Kristian, also 12, goes to Fleming-Neon Middle School in Letcher County, eastern Kentucky, “our little special area.” He lives “the great life” on a hill, with “lots of animal noises” outside his trailer, a “metal house.” Mom, dad and sister live with an underweight “weiner dog” and Tucker, an enthusiastic border collie pup in need of training. The hills are alive with creeks, ponds, lots of rain, dirt roads, dirt bikes and four-wheelers, trees to climb, hunters with guns or bows-and-arrows, wild turkey, pigs, and deer. “I think killing animals is okay because you can eat them. You can make jerky. We can use the fur, and sew it.” There may be “some copperhead snakes in your backyard, but I wouldn’t recommend eating them.” As an adult, Kristian “probably will stay here,” but that “depends on the job I want to do. I want to become a pharmacist, actually. First, I was going to become an orthopedic surgeon, but…even though you’re making all that money, you really don’t have time to spend with friends or family. To become a pharmacist, you have to do four years of college, then at least four years of medical school. You have to get a doctor’s degree in medicine, but you can also go through a program…for six years, but it’s a little more difficult.”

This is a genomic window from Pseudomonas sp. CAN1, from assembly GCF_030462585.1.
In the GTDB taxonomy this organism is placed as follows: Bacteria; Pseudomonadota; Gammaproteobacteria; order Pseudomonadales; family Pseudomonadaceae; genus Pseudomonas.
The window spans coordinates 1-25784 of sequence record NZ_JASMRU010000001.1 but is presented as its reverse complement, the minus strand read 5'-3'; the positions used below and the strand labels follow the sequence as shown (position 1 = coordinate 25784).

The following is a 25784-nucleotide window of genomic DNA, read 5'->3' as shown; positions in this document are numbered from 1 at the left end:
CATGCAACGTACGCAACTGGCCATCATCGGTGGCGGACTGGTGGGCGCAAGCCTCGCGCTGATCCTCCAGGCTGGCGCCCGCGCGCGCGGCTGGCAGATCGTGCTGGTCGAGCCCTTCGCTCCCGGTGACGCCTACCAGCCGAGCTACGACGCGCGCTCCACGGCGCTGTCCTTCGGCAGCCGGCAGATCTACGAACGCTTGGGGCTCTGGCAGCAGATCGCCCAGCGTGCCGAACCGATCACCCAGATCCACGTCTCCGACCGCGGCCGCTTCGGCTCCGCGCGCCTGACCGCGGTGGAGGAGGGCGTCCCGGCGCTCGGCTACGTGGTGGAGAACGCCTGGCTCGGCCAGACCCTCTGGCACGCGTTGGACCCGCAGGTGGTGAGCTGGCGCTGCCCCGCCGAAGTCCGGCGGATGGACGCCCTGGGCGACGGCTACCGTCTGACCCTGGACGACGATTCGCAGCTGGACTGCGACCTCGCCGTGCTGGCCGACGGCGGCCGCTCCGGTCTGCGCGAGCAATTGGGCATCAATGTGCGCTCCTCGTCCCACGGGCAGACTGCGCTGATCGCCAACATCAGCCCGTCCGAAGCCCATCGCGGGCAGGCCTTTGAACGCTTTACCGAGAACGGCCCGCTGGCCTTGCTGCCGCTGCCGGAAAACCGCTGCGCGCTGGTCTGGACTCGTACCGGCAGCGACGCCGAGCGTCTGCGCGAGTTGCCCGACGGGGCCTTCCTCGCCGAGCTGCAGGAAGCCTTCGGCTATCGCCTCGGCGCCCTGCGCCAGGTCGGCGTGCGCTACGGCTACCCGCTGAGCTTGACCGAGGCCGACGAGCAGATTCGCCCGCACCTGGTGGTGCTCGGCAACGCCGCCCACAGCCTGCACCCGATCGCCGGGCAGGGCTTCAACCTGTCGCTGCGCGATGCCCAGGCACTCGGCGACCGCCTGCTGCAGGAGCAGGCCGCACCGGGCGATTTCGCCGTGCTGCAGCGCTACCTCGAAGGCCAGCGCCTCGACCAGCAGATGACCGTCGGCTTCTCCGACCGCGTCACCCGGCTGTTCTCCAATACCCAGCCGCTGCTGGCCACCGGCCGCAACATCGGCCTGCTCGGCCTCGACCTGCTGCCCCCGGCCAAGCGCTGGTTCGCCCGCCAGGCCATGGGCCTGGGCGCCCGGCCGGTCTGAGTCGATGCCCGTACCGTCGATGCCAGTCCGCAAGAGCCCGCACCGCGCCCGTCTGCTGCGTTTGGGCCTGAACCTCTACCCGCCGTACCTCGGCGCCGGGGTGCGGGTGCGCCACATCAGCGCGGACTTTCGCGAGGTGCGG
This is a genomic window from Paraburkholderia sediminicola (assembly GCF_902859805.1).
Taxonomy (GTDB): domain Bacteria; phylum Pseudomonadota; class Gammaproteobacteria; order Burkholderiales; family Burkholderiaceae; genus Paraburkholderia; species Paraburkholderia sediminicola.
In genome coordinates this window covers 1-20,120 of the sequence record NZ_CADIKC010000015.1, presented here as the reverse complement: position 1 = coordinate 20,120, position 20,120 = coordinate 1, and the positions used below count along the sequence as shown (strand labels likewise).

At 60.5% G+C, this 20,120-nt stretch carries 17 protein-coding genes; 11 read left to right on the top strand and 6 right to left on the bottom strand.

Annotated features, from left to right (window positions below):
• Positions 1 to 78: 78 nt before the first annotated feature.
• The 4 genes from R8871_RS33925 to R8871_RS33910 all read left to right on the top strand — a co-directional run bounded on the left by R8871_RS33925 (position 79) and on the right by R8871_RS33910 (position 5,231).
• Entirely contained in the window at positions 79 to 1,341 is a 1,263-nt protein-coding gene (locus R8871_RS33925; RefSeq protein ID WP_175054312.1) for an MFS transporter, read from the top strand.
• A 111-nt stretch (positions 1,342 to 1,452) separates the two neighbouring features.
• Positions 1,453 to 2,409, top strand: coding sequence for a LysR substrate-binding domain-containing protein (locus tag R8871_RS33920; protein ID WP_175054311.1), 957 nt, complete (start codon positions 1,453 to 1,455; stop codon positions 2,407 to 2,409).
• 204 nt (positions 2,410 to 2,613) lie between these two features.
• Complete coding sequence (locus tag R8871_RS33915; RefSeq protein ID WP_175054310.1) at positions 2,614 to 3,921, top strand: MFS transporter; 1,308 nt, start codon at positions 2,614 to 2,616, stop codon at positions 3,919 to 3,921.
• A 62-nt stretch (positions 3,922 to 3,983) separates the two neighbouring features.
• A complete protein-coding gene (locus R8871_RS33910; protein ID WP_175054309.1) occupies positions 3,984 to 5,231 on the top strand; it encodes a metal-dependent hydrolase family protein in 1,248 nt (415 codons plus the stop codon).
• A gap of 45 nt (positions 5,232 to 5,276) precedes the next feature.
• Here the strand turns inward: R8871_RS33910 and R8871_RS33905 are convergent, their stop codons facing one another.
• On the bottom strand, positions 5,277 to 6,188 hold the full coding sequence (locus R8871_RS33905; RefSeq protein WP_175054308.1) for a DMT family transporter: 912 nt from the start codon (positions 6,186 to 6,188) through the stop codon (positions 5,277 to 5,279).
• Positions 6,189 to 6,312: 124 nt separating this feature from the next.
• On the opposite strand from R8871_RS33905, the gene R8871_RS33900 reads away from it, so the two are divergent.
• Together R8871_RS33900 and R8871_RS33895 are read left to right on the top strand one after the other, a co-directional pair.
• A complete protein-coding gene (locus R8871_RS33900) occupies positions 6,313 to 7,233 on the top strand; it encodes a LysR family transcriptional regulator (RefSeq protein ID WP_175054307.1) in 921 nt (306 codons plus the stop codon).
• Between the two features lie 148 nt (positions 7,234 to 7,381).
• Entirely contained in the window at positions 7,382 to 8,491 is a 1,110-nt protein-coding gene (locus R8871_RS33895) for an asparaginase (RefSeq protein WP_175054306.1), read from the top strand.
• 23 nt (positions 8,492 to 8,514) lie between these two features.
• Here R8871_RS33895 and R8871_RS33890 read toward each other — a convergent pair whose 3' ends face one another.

Times past, the way to make a decent living in Oriahovitsa, Bulgaria was farming or factory work making large appliances or heavy transformers or sugary foods. The way to make a living in Letcher County, Kentucky was coal mining or driving a truck. Life as a child was risky. Mortality rates were high, medical care was insufficient, education was anemic, and the outside world seemed very far away. Today, eastern Kentucky children nervously wait for their jet-black, coal dusty dad to return home safely every night, but they’re certain they’ll become teachers, nurses, small business owners, doctors and lawyers. One girl will certainly become Governor of the State of Kentucky.
The kids tell the tales, and live the life, but they don’t sense the scale or scope of the massive global transformation that shapes their daily existence. For adults, the kids’ future in this century may be difficult to envision with clarity or precision.
In 2050, today’s ten year olds will be forty years old. By that time, all but two of the world’s twenty largest cities will be located in Asia or Africa (New York City and Mexico City)—not one will be in Europe. One billion people will live in the Americas, one billion in Europe, and one billion in Africa, with the other five billion in Asia.